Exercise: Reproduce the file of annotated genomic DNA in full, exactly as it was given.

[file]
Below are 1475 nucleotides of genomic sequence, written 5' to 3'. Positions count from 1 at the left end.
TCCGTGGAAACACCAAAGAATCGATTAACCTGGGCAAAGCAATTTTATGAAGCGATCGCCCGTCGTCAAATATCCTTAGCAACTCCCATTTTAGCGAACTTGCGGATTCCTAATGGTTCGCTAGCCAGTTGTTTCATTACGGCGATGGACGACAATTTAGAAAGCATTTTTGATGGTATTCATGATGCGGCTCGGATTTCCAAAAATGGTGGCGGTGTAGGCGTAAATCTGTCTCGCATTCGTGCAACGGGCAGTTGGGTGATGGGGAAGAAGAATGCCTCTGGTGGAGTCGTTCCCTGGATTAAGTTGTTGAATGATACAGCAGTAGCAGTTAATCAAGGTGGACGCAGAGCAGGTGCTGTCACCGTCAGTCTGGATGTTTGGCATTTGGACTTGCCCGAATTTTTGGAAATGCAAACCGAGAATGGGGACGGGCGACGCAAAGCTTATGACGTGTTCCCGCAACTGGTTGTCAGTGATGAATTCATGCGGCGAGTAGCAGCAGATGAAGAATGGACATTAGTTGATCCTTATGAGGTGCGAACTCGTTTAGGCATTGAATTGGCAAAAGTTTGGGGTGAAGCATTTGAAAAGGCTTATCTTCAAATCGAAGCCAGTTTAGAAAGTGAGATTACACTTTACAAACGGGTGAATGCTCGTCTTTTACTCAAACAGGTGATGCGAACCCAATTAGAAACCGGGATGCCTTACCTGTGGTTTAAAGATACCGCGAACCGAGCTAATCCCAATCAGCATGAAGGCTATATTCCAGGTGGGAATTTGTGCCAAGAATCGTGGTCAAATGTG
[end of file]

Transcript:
Below are 1475 nucleotides of genomic sequence, written 5' to 3'. Positions count from 1 at the left end.
TCCGTGGAAACACCAAAGAATCGATTAACCTGGGCAAAGCAATTTTATGAAGCGATCGCCCGTCGTCAAATATCCTTAGCAACTCCCATTTTAGCGAACTTGCGGATTCCTAATGGTTCGCTAGCCAGTTGTTTCATTACGGCGATGGACGACAATTTAGAAAGCATTTTTGATGGTATTCATGATGCGGCTCGGATTTCCAAAAATGGTGGCGGTGTAGGCGTAAATCTGTCTCGCATTCGTGCAACGGGCAGTTGGGTGATGGGGAAGAAGAATGCCTCTGGTGGAGTCGTTCCCTGGATTAAGTTGTTGAATGATACAGCAGTAGCAGTTAATCAAGGTGGACGCAGAGCAGGTGCTGTCACCGTCAGTCTGGATGTTTGGCATTTGGACTTGCCCGAATTTTTGGAAATGCAAACCGAGAATGGGGACGGGCGACGCAAAGCTTATGACGTGTTCCCGCAACTGGTTGTCAGTGATGAATTCATGCGGCGAGTAGCAGCAGATGAAGAATGGACATTAGTTGATCCTTATGAGGTGCGAACTCGTTTAGGCATTGAATTGGCAAAAGTTTGGGGTGAAGCATTTGAAAAGGCTTATCTTCAAATCGAAGCCAGTTTAGAAAGTGAGATTACACTTTACAAACGGGTGAATGCTCGTCTTTTACTCAAACAGGTGATGCGAACCCAATTAGAAACCGGGATGCCTTACCTGTGGTTTAAAGATACCGCGAACCGAGCTAATCCCAATCAGCATGAAGGCTATATTCCAGGTGGGAATTTGTGCCAAGAATCGTGGTCAAATGTG